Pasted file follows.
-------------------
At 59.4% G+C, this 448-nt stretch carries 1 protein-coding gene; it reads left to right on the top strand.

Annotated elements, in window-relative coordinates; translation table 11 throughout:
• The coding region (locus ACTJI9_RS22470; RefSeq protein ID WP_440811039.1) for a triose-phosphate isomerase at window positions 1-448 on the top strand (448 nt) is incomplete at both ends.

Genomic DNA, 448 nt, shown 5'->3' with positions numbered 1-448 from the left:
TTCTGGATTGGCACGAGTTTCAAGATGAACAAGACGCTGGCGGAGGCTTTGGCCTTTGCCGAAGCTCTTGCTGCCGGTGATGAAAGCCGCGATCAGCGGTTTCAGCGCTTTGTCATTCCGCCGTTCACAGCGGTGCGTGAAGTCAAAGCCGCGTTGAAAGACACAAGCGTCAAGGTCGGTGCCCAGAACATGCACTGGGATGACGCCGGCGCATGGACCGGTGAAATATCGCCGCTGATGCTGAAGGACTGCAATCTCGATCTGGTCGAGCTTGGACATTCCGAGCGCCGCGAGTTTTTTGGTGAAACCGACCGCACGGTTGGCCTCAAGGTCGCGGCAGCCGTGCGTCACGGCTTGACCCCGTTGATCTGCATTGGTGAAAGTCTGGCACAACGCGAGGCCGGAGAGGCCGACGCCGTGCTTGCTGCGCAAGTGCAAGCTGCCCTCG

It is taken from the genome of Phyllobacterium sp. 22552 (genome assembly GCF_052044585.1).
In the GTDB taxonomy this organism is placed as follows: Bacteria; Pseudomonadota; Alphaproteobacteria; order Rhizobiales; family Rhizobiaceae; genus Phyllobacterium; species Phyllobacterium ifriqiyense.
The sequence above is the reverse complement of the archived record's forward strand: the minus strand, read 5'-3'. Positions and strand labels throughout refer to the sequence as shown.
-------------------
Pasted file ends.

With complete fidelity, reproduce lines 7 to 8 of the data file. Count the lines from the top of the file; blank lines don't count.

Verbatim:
In the GTDB taxonomy this organism is placed as follows: Bacteria; Pseudomonadota; Alphaproteobacteria; order Rhizobiales; family Rhizobiaceae; genus Phyllobacterium; species Phyllobacterium ifriqiyense.
The sequence above is the reverse complement of the archived record's forward strand: the minus strand, read 5'-3'. Positions and strand labels throughout refer to the sequence as shown.